|"Everyone in Jamaica loves music"
|Meet the maker:
Joan Webley has always loved the sound of needle
on vinyl. Her childhood brings back memories of
her parents’ record player and she remembers
listening to the cassette version of Coolio’s
Gangsta’s Paradise for two solid months. This
passion for music has shaped Joan’s career. She
worked in the entertainment industry in Australia
for three years, first as a junior publicist and
booking agent, while training to be a barrister,
and later representing film makers on copyright
issues after being admitted to legal practice.
Returning to Jamaica in 2008, the 28-year-old has
been steadily training and implementing other
developmental initiatives. She has now set up a
cultural centre where artists, including musicians,
film makers and writers, are aided in making a
commercial success out of what they do.
|The golden opportunity:
When most people think of music and Jamaica,
they tend to think about reggae.
And yet, says Joan, the country has a “ridiculous”
number of talented musicians from a variety
of genres, from pop to rock, indie to country.
“Everyone in Jamaica loves music,” she says.
The opening of live music venues is on the rise
and the music industry is growing. But Jamaican musicians rarely become famous overseas
because there is so little opportunity, or expertise,
for them to sustainably develop and innovatively
commercialise their talent at home. The same can
be said for the efforts of the film, fashion, craft
and other creative industries.
Drawing on her experience in entertainment
law, Joan decided to set up her company Nanook
Enterprises to help talented musicians, film
makers and writers make a living from their art.
|The business in a nutshell:
Nanook Enterprises is based on Burlington Ave.,
Kingston’s unofficial Entertainment District,
and is home to the Creative Industries’ Resource
Centre & Learning Environment (C.I.R.C.L.E.). It’s
a one-stop shop for budding Jamaican artistes,
offering business and legal advice, training and
support. The C.I.R.C.L.E. also has its own recording
studio and performance space, and facilitates the
provision of key services at “industry rates”.
Since Joan set up the company over a year ago,
she has used her legal background to offer
workshops on issues such as basic copyright
and intellectual property. The company is now
offering the workshop content as e-books, and
further products are planned.
||I’ve always enjoyed feeling
like I’ve found something new and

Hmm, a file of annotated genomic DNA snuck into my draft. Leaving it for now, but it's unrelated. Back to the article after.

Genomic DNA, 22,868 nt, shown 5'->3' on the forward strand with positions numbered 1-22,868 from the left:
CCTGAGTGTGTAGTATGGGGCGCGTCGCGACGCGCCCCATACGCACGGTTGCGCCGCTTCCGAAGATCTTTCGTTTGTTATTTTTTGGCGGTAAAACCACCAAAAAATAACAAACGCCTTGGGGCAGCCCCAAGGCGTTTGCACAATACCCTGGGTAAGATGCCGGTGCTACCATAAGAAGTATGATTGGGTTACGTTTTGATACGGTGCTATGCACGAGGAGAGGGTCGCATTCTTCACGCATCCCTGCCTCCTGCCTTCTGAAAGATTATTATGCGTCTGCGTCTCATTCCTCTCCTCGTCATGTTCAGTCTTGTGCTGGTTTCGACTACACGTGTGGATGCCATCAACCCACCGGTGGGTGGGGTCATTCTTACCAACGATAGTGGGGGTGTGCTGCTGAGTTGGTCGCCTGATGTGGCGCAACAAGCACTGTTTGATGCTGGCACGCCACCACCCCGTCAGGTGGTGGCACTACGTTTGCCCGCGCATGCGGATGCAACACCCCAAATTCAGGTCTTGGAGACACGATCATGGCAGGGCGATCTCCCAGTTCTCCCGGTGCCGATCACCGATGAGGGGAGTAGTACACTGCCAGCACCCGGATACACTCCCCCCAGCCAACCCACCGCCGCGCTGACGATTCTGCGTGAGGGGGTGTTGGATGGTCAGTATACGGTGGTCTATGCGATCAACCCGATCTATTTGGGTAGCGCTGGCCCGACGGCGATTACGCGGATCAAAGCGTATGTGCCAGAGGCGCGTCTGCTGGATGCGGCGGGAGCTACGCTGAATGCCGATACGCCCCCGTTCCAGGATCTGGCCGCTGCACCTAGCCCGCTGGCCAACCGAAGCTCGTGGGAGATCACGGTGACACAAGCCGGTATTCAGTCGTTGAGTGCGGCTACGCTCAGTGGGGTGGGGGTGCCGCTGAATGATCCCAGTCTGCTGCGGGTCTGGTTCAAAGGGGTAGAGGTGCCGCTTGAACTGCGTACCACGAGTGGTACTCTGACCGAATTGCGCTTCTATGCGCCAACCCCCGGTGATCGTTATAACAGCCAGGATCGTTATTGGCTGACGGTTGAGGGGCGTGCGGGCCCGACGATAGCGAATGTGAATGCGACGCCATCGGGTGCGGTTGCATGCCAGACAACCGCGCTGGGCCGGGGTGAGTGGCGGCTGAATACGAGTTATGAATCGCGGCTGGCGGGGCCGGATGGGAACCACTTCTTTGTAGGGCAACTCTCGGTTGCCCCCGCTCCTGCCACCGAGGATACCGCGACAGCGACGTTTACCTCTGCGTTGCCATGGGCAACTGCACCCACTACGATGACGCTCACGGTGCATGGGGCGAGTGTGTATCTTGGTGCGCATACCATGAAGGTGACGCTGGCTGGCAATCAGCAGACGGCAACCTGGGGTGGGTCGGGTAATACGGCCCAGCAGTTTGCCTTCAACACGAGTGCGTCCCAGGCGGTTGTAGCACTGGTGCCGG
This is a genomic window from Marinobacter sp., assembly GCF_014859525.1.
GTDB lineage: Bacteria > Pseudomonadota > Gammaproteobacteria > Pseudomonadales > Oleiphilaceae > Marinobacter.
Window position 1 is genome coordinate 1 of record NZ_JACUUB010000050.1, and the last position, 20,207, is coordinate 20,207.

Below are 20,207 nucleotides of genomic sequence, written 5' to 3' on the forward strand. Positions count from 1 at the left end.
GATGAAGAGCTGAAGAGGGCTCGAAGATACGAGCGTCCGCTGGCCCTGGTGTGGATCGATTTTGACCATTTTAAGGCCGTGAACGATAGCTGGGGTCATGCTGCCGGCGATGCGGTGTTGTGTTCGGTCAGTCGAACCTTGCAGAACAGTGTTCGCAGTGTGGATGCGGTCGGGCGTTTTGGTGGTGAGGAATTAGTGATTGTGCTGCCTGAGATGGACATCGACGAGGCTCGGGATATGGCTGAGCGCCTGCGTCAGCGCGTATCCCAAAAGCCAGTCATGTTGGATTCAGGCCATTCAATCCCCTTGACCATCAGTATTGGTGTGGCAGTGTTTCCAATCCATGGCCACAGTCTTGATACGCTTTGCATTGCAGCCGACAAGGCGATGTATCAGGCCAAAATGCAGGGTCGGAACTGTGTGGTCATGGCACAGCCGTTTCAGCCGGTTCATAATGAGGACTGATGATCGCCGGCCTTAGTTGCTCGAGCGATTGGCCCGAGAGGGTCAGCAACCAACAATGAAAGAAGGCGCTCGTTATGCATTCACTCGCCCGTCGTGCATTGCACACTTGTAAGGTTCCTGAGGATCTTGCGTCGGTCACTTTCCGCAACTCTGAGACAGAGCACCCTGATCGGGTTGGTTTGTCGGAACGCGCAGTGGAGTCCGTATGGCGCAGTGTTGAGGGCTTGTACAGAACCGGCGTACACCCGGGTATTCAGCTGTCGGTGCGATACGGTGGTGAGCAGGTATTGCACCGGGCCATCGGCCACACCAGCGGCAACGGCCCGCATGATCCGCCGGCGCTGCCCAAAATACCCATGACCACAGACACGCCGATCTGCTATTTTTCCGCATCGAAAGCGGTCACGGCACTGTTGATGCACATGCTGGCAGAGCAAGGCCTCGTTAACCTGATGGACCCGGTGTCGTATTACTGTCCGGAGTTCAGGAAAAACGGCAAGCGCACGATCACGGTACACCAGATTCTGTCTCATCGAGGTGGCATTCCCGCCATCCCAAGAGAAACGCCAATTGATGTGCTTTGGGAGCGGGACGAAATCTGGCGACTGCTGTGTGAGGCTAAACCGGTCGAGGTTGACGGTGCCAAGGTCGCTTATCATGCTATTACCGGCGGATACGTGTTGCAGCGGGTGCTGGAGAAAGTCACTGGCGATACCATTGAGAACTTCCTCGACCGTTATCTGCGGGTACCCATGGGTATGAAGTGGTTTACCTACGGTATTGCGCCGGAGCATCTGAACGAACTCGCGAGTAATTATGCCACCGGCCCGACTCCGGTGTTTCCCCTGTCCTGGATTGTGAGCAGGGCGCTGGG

I believe that Nanook will discover
fresh Jamaican talent.
||- Joan Webley
How it's helping the Community:
Joan’s company is unifying the Jamaican arts
scene. Too often, theatre or film companies, and
musicians, do their work in isolation. Nanook
connects artists: people who don’t have a car
find all they need under one roof to fulfil their
potential, and artists can collaborate and learn
from each other.
Joan also believes the creative industries contain
real solutions to Jamaica’s economic problems.
“Enriching local film, music and culture has a
significant effect, and can address many societal
ills” she says. “I also hope that Nanook will be
a way for expat Jamaicans to stay in touch and
contribute to their country and also provide
opportunities for collaboration for overseas
The future looks bright:
Having learnt from past mistakes, the biggest of
which was adding too much value too soon, Joan
is planning to progress the business in stages.
She wants to first concentrate on launching a
range of six e-books based on existing Nanook
workshops. Next, in 2012, the plan is to open a
café at C.I.R.C.L.E. It will be a space for people
to network and share their ideas. Joan will
employ four marketing interns to offer advice
to C.I.R.C.L.E. customers. She’ll start to offer paid
membership to C.I.R.C.L.E., so there’s regular income for the company, and members of the
Diaspora will be invited to re-connect and
collaborate with members of the C.I.R.C.L.E. Joan
would also like to develop a publishing arm to
introduce new talent internationally.
- Current number of employees: One
- Expected number of employees in three
years’ time: 10
- Current annual turnover: $750,000 (Jamaican)
- Expected annual turnover in three years’
time: $7.5 million (Jamaican)
- Investment to date: Personal savings and
- Location of headquarters: 20 Burlington
Avenue. Kingston 10, Jamaica